Sunday, June 19, 2011

The Yuan Might Not Be As Undervalued as You (or even I) Think

When American politicians (and reality TV stars) start railing against China's "undervalued" currency, they're always talking about the nominal exchange rate - i.e., the rate that governments and banks say the currencies are worth - between the Chinese yuan (or RMB) and the US dollar.  I've repeatedly noted how misguided this approach is for international trade discussions because nominal rates don't actually tell you what goods and services - you know, the things we're trading - are actually worth.  That's what real exchange rates do, and in those terms, China's currency has appreciated dramatically against the dollar over the last few years.

Economist Ed Dolan (h/t Lee Miller) provides some interesting new analysis showing that even I may have been understating the Yuan's real value and, hence, its recent appreciation versus the dollar (insert lawyer-math joke here):
The final item on the scorecard, in many ways the most important, is the real exchange rate as deflated not by consumer prices, but by unit labor costs. Unit labor costs measure the cost of producing goods taking into account both increases in wages, which tend to raise costs, and increases in productivity, which tend to lower them. If a country’s unit labor costs rise relative to those of its trading partners, its exports become less competitive, equivalent to a real appreciation of the currency. In the United States, the unit labor cost series published by the Bureau of Labor Statistics has fallen over the past year by about 4 percent because strong productivity growth has outpaced stagnant nominal wages. China does not publish a comparable series, but there are strong indications that its unit labor costs are rising. Wage settlements with individual employers in export industries and minimum wage increases announced for important manufacturing centers have been rising at rates far in excess of inflation, often 10 to 20 percent. Productivity is presumably rising, too, but surely not that rapidly. A conservative, back-of-the-envelope guess for the rate of increase of Chinese unit labor costs would be about 5 percent per year. It could be more. If so, that would suggest a ULC-deflated rate of real appreciation of about 14 percent per year bilaterally against the dollar. The ULC-deflated Chinese REER is presumably also appreciating significantly faster than the BIS [nominal] figure of 3 percent or so.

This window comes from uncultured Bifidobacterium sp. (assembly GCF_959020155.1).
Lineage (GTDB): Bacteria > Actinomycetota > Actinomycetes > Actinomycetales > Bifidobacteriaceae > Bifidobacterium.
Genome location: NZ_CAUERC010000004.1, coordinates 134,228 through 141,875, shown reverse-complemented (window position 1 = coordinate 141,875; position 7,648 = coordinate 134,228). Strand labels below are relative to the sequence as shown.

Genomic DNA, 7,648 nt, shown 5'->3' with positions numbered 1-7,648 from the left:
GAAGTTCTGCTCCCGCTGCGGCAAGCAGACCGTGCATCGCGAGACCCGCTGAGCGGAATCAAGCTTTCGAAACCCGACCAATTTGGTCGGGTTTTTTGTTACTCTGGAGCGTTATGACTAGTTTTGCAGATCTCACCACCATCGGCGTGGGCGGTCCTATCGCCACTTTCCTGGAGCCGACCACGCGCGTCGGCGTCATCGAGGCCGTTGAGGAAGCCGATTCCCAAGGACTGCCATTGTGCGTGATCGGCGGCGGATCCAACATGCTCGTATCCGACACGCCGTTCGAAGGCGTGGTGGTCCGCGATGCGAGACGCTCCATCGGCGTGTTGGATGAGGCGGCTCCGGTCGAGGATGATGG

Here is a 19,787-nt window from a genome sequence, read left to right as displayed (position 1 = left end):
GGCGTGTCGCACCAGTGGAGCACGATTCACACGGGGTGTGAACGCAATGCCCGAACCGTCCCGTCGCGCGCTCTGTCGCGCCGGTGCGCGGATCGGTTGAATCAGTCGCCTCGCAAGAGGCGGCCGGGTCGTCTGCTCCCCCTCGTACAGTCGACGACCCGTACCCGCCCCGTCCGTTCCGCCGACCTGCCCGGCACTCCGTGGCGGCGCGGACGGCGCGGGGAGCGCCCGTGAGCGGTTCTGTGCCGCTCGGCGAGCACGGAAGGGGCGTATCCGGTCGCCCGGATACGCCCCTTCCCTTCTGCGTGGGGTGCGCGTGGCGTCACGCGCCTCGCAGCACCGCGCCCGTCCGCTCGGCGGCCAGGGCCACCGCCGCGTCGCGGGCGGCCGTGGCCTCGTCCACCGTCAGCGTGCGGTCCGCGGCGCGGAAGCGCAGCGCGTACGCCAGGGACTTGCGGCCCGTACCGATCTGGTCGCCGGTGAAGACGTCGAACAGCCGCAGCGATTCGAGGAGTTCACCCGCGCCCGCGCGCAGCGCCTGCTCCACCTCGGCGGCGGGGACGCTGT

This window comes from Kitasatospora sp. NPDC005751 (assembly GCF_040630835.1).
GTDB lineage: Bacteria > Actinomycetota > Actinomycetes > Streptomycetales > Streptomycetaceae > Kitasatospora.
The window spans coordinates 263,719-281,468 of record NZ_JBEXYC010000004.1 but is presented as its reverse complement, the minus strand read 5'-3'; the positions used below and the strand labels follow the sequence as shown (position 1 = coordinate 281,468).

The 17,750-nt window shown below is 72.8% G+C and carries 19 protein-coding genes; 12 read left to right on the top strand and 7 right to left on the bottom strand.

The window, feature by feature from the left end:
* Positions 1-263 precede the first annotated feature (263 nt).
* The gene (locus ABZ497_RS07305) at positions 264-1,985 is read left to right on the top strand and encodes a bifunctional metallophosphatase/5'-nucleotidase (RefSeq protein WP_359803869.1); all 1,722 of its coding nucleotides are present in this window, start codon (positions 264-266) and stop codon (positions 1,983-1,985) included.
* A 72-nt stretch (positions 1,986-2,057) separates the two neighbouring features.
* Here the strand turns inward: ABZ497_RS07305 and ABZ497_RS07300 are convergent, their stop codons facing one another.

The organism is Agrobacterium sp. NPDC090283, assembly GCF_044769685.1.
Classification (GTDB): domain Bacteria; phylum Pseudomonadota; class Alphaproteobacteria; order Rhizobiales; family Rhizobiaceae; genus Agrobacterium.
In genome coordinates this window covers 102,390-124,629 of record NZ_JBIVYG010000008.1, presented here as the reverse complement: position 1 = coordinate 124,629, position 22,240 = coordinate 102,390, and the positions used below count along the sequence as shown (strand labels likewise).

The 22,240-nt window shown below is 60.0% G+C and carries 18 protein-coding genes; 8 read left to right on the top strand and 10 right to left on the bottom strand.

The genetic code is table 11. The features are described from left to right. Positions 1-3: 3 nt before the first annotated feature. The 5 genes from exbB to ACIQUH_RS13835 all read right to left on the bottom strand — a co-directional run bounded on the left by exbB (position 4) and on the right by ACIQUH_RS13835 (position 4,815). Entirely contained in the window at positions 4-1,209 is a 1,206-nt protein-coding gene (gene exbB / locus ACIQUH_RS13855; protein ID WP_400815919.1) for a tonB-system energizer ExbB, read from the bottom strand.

In short, China's goods and services are appreciating 14 percent annually versus American goods and services.  Wow.  Dolan's whole piece is definitely worth reading (although I disagree with his final conclusions about the effect of Yuan appreciation on the US economy).  Assuming his calculations are even remotely correct (and considering his background, I have no reason to doubt him), Dolan's analysis provides even further proof that US currency hawks simply have no idea what they're talking about.

(But we already knew that, didn't we?)

Happy Fathers' Day, everyone.

No comments: